Magnetic Structure of Skew Ionizing Shock Waves
COLUMBIA UNIV NEW YORK PLASMA RESEARCH LAB
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Initially nonconducting gas is ionized by a thin viscous shock wave. Upstream there can be no magnetohydrodynamic interaction because of the zero conductivity, but the conducting downstream region may have a magnetic structure which interacts with the flow variables. A theoretical analysis is made in the zero-magnetic-Prandtl-number non-viscous limit, i.e., Ohmic dissipation is the dominant diffusion mechanism. Unlike magnetohydrodynamic shocks in a pre- ionized gas, ionizing shock waves are not necessarily plane-polarized. Thus skew shock structures can exist, in which the upstream and downstream magnetic field vectors and the shock wave normal do not all lie in a single plane. The existence of the viscous subshock at the front of the magnetic layer requires the upstream Mach number to be greater than unity. Explicit solutions are given for typical values of the governing parameters, showing how the magnetic field vector rotates about the shock wave normal as its transverse component chages in magnitude through the shock layer. Skew shocks are necessarily sub-Alfvenic downstream. Unlike the pre-ionized case, the range of trans-Alfvenic shock waves is not excluded, since these shocks can absorb Alfven waves within their structure. With strong magnetic fields it is possible to achieve very high downstream temperatures by Joule heating. Alternately, in some cases, magnetic energy can be fed into directed kinetic energy, producing an overall expansion shock.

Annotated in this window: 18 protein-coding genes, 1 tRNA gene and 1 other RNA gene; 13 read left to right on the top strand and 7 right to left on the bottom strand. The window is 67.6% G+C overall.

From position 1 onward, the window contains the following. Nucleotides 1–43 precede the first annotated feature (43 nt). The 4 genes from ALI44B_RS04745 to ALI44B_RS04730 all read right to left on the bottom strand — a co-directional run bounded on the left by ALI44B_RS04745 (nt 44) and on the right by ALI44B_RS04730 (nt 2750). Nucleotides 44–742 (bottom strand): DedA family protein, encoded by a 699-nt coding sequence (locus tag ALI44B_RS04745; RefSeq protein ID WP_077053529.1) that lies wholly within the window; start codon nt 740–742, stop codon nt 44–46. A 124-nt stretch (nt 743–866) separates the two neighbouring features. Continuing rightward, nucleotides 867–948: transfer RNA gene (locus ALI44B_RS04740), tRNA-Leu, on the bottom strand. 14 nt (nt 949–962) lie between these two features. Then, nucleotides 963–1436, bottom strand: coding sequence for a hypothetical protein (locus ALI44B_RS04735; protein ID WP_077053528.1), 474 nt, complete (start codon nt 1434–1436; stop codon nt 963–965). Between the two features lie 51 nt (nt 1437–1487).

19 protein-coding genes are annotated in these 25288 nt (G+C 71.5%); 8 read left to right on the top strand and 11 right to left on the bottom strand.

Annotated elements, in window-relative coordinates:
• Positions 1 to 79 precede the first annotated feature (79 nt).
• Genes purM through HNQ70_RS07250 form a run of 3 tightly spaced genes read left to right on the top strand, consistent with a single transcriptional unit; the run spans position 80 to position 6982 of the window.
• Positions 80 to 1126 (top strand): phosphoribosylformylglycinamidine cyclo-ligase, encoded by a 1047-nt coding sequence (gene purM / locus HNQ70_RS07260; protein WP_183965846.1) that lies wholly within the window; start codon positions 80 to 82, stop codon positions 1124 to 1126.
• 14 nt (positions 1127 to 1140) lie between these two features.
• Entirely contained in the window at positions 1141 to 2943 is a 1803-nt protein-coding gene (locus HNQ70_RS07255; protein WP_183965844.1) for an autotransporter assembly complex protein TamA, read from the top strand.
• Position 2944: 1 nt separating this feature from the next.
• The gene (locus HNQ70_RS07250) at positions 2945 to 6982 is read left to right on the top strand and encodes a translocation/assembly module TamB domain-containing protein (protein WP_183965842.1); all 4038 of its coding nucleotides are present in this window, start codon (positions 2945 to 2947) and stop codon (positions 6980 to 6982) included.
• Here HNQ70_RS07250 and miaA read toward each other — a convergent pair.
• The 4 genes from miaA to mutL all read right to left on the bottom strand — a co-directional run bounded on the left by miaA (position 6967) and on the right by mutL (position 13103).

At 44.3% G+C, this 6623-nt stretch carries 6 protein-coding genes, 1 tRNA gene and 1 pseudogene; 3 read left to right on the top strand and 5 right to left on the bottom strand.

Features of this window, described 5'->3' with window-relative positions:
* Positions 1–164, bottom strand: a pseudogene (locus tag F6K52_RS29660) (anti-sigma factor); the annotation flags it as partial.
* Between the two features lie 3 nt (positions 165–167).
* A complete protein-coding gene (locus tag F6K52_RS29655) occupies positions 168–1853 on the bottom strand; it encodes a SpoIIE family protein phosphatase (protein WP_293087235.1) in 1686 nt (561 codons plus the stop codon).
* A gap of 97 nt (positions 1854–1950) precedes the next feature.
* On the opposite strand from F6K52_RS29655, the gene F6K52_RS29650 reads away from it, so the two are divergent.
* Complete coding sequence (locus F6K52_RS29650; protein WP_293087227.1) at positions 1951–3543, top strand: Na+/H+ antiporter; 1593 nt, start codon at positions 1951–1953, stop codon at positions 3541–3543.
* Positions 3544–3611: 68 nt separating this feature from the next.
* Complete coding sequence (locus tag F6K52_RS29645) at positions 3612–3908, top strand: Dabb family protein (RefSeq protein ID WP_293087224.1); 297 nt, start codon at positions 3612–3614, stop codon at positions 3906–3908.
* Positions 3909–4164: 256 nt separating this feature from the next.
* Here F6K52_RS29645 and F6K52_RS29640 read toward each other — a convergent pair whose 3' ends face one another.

- Plasma Physics and Magnetohydrodynamics